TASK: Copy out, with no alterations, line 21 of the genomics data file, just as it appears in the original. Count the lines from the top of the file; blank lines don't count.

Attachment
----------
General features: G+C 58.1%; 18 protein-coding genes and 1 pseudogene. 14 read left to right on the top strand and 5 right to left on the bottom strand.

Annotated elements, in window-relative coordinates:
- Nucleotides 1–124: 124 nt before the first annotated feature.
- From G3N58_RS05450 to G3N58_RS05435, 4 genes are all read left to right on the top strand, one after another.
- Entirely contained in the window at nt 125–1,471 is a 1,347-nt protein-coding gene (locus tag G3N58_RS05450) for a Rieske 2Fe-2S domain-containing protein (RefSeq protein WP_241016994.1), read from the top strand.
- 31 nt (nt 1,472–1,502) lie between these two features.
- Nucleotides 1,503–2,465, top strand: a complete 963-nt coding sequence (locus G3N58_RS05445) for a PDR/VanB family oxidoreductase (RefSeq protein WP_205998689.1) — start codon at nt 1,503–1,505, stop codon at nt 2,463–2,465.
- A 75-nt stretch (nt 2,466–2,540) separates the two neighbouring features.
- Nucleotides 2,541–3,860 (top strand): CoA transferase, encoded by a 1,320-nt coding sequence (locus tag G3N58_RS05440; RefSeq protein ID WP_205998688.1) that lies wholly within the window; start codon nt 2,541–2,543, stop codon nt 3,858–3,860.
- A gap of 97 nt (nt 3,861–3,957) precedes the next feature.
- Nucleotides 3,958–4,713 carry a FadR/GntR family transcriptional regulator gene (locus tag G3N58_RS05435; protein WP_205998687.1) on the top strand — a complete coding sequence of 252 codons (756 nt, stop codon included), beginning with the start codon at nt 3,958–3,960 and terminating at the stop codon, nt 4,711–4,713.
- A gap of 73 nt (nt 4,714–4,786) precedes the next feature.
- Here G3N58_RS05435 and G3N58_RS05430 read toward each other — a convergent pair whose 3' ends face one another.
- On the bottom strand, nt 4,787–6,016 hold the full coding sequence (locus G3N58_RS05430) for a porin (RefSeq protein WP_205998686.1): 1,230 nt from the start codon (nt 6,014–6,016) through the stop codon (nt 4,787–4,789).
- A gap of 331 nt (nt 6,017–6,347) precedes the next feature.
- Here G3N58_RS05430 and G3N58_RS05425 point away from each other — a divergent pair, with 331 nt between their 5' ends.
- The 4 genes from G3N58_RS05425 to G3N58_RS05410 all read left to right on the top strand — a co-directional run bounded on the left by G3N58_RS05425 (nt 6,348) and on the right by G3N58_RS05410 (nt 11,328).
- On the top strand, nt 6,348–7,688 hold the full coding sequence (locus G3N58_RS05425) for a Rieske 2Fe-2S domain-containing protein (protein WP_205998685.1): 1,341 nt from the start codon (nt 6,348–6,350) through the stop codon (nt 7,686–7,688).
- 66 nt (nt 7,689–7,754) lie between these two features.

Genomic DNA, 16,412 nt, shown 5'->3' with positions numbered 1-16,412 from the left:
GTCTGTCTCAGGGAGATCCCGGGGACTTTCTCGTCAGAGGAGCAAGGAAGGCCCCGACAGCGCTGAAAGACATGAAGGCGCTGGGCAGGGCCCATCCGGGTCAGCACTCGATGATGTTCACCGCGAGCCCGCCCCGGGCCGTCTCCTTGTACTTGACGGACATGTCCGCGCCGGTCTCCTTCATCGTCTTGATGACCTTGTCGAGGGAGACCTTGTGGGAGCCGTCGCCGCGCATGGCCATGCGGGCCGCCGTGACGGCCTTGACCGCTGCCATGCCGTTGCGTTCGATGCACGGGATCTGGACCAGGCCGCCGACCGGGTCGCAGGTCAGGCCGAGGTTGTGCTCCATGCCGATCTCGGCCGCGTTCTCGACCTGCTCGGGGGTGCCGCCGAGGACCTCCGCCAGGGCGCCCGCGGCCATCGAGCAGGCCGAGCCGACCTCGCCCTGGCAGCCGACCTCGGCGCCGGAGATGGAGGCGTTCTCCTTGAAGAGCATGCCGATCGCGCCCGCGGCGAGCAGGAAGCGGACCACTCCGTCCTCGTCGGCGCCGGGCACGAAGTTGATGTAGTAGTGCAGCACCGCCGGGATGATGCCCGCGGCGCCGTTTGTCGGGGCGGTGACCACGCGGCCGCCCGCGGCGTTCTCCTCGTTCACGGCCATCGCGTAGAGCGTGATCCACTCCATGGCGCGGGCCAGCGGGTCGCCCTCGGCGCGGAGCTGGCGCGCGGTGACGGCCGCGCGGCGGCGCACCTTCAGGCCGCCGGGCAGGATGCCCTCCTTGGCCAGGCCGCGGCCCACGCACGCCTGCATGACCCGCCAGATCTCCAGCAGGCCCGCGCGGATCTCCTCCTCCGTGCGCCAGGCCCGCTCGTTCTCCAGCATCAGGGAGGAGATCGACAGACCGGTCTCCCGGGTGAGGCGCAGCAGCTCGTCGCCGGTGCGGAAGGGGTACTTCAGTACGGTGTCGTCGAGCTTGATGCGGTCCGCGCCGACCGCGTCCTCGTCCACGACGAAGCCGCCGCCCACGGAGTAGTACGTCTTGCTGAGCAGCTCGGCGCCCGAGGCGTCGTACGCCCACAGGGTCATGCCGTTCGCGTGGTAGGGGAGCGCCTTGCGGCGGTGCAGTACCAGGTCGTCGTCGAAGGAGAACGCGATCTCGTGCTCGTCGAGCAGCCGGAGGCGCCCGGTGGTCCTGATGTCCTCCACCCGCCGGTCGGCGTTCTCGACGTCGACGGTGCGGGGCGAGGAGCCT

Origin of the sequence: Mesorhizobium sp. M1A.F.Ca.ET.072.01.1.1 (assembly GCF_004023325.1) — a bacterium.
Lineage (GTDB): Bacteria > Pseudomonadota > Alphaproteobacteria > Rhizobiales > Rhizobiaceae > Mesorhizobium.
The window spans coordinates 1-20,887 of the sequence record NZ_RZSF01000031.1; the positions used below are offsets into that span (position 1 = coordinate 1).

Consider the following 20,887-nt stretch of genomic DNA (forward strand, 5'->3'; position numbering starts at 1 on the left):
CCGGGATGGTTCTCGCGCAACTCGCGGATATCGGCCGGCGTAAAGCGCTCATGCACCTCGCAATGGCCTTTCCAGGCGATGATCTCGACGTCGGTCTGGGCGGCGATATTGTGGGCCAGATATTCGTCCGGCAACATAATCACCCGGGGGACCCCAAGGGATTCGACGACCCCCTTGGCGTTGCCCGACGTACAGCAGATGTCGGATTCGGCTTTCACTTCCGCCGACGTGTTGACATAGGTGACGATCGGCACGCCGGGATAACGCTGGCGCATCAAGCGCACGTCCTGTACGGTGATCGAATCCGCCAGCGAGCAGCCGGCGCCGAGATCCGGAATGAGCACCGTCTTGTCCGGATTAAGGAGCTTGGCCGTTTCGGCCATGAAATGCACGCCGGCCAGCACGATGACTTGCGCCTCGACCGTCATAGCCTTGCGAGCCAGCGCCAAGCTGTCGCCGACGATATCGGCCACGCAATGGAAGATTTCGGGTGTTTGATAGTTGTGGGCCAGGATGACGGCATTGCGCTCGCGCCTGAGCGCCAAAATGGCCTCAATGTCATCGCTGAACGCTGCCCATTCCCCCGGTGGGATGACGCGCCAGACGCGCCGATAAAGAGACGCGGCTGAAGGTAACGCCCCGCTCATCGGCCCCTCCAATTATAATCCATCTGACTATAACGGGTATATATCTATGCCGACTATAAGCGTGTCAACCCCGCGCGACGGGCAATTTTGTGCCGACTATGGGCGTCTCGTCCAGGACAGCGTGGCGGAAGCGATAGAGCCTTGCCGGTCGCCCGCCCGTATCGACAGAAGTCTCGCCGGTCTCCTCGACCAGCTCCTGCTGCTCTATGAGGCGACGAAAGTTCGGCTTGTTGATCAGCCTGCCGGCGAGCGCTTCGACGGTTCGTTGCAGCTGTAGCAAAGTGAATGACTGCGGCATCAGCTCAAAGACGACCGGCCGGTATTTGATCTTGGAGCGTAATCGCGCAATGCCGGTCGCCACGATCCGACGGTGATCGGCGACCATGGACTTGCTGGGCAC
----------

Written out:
GTCTGTCTCAGGGAGATCCCGGGGACTTTCTCGTCAGAGGAGCAAGGAAGGCCCCGACAGCGCTGAAAGACATGAAGGCGCTGGGCAGGGCCCATCCGGGTCAGCACTCGATGATGTTCACCGCGAGCCCGCCCCGGGCCGTCTCCTTGTACTTGACGGACATGTCCGCGCCGGTCTCCTTCATCGTCTTGATGACCTTGTCGAGGGAGACCTTGTGGGAGCCGTCGCCGCGCATGGCCATGCGGGCCGCCGTGACGGCCTTGACCGCTGCCATGCCGTTGCGTTCGATGCACGGGATCTGGACCAGGCCGCCGACCGGGTCGCAGGTCAGGCCGAGGTTGTGCTCCATGCCGATCTCGGCCGCGTTCTCGACCTGCTCGGGGGTGCCGCCGAGGACCTCCGCCAGGGCGCCCGCGGCCATCGAGCAGGCCGAGCCGACCTCGCCCTGGCAGCCGACCTCGGCGCCGGAGATGGAGGCGTTCTCCTTGAAGAGCATGCCGATCGCGCCCGCGGCGAGCAGGAAGCGGACCACTCCGTCCTCGTCGGCGCCGGGCACGAAGTTGATGTAGTAGTGCAGCACCGCCGGGATGATGCCCGCGGCGCCGTTTGTCGGGGCGGTGACCACGCGGCCGCCCGCGGCGTTCTCCTCGTTCACGGCCATCGCGTAGAGCGTGATCCACTCCATGGCGCGGGCCAGCGGGTCGCCCTCGGCGCGGAGCTGGCGCGCGGTGACGGCCGCGCGGCGGCGCACCTTCAGGCCGCCGGGCAGGATGCCCTCCTTGGCCAGGCCGCGGCCCACGCACGCCTGCATGACCCGCCAGATCTCCAGCAGGCCCGCGCGGATCTCCTCCTCCGTGCGCCAGGCCCGCTCGTTCTCCAGCATCAGGGAGGAGATCGACAGACCGGTCTCCCGGGTGAGGCGCAGCAGCTCGTCGCCGGTGCGGAAGGGGTACTTCAGTACGGTGTCGTCGAGCTTGATGCGGTCCGCGCCGACCGCGTCCTCGTCCACGACGAAGCCGCCGCCCACGGAGTAGTACGTCTTGCTGAGCAGCTCGGCGCCCGAGGCGTCGTACGCCCACAGGGTCATGCCGTTCGCGTGGTAGGGGAGCGCCTTGCGGCGGTGCAGTACCAGGTCGTCGTCGAAGGAGAACGCGATCTCGTGCTCGTCGAGCAGCCGGAGGCGCCCGGTGGTCCTGATGTCCTCCACCCGCCGGTCGGCGTTCTCGACGTCGACGGTGCGGGGCGAGGAGCCT